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Manager of Moscow Gay Nightspot Seeks Asylum in U.S.

Manager of Moscow Gay Nightspot Seeks Asylum in U.S.


Arkady Gyngazov has left his position at the club and come to the U.S., as he says he feels unsafe in Russia.

The former manager of a Moscow gay nightclub that has been attacked multiple times recently plans to seek asylum in the United States, the Washington Blade reports.

Arkady Gyngazov was manager of Central Station, one of Russia's largest gay clubs, where shots were fired November 16 and a noxious gas was released November 30. The owners of the building where the club leases space appear to be encouraging antigay attacks, he said, as after the November 16 incident they installed a large neon sign above the entrance reading "Gay Club Here," Gyngazov told the Blade in a Thursday interview.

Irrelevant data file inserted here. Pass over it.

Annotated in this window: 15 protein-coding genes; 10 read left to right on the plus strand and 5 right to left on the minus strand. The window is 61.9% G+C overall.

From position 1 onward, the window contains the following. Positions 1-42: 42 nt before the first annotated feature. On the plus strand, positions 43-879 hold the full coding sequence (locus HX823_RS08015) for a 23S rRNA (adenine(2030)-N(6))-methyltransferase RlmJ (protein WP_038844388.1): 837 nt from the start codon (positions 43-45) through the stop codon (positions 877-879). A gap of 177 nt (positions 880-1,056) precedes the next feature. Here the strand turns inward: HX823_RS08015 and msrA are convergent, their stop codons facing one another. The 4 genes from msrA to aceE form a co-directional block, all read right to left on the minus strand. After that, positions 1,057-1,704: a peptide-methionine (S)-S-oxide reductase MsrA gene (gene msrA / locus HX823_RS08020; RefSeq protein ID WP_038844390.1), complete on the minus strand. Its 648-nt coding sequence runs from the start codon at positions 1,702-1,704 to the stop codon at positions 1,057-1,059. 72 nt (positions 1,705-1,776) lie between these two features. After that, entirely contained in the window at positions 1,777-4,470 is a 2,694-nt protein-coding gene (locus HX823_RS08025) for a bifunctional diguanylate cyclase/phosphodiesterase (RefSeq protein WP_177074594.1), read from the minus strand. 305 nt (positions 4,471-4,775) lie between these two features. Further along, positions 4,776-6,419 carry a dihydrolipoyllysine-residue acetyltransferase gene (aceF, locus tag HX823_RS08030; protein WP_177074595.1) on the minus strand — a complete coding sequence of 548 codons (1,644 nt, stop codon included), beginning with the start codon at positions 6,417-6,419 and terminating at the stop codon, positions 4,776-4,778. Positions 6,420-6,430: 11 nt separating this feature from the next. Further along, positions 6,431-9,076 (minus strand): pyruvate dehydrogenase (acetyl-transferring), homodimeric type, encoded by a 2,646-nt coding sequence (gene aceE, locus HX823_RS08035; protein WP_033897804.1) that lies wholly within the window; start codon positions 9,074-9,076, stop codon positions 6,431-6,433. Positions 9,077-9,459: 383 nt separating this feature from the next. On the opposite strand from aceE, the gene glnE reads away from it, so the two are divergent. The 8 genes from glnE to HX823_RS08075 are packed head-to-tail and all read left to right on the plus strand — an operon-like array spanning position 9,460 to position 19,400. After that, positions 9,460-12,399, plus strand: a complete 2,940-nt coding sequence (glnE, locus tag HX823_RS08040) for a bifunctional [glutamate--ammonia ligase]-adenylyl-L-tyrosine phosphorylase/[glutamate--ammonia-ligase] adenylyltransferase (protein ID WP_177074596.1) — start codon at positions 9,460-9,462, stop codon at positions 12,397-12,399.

Gyngazov, 32, who arrived in the U.S. in December, said he feels unsafe in Russia, where the government's ban on so-called gay propaganda has intensified hostility toward LGBT people. "I'm not going to go back to Russia because I feel my safety, even my life, is threatened," he said. He also fears for his friends who remain in the nation.

He has a visa that expires in June, after which he will formally seek asylum, he said. He has found a lawyer through Immigration Equality and is also working with another LGBT rights group, Spectrum Human Rights.

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